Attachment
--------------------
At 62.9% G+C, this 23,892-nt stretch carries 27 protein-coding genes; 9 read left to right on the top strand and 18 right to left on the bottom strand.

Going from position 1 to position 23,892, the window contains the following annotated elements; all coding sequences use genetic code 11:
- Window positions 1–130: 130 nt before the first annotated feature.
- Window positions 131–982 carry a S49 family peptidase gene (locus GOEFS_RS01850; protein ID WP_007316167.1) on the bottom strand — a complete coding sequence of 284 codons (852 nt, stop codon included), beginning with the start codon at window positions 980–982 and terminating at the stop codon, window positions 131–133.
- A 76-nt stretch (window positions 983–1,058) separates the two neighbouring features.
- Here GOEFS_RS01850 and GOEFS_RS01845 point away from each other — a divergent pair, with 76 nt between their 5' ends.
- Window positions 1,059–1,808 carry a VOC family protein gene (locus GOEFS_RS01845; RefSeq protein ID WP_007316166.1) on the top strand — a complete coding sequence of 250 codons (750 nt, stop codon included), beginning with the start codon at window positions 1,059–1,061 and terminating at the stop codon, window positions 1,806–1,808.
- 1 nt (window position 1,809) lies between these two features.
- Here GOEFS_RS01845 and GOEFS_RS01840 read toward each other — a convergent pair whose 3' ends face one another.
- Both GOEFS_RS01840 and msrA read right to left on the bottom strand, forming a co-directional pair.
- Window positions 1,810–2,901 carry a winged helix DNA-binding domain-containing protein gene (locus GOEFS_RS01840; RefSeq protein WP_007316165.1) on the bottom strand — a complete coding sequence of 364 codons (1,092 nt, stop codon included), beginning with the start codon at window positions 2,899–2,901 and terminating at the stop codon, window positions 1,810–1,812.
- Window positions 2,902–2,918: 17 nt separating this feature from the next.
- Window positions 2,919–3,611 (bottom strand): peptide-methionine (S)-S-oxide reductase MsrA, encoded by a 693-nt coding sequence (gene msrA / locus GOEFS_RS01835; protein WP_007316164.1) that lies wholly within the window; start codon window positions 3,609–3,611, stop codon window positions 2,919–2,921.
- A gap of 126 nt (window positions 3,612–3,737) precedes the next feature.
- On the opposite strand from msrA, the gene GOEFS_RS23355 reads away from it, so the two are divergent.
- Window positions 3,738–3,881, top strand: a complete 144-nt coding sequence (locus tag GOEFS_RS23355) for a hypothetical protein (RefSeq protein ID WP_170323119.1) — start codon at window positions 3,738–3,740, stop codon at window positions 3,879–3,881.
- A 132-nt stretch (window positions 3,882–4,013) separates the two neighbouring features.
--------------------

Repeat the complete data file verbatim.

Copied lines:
At 62.9% G+C, this 23,892-nt stretch carries 27 protein-coding genes; 9 read left to right on the top strand and 18 right to left on the bottom strand.

Going from position 1 to position 23,892, the window contains the following annotated elements; all coding sequences use genetic code 11:
- Window positions 1–130: 130 nt before the first annotated feature.
- Window positions 131–982 carry a S49 family peptidase gene (locus GOEFS_RS01850; protein ID WP_007316167.1) on the bottom strand — a complete coding sequence of 284 codons (852 nt, stop codon included), beginning with the start codon at window positions 980–982 and terminating at the stop codon, window positions 131–133.
- A 76-nt stretch (window positions 983–1,058) separates the two neighbouring features.
- Here GOEFS_RS01850 and GOEFS_RS01845 point away from each other — a divergent pair, with 76 nt between their 5' ends.
- Window positions 1,059–1,808 carry a VOC family protein gene (locus GOEFS_RS01845; RefSeq protein ID WP_007316166.1) on the top strand — a complete coding sequence of 250 codons (750 nt, stop codon included), beginning with the start codon at window positions 1,059–1,061 and terminating at the stop codon, window positions 1,806–1,808.
- 1 nt (window position 1,809) lies between these two features.
- Here GOEFS_RS01845 and GOEFS_RS01840 read toward each other — a convergent pair whose 3' ends face one another.
- Both GOEFS_RS01840 and msrA read right to left on the bottom strand, forming a co-directional pair.
- Window positions 1,810–2,901 carry a winged helix DNA-binding domain-containing protein gene (locus GOEFS_RS01840; RefSeq protein WP_007316165.1) on the bottom strand — a complete coding sequence of 364 codons (1,092 nt, stop codon included), beginning with the start codon at window positions 2,899–2,901 and terminating at the stop codon, window positions 1,810–1,812.
- Window positions 2,902–2,918: 17 nt separating this feature from the next.
- Window positions 2,919–3,611 (bottom strand): peptide-methionine (S)-S-oxide reductase MsrA, encoded by a 693-nt coding sequence (gene msrA / locus GOEFS_RS01835; protein WP_007316164.1) that lies wholly within the window; start codon window positions 3,609–3,611, stop codon window positions 2,919–2,921.
- A gap of 126 nt (window positions 3,612–3,737) precedes the next feature.
- On the opposite strand from msrA, the gene GOEFS_RS23355 reads away from it, so the two are divergent.
- Window positions 3,738–3,881, top strand: a complete 144-nt coding sequence (locus tag GOEFS_RS23355) for a hypothetical protein (RefSeq protein ID WP_170323119.1) — start codon at window positions 3,738–3,740, stop codon at window positions 3,879–3,881.
- A 132-nt stretch (window positions 3,882–4,013) separates the two neighbouring features.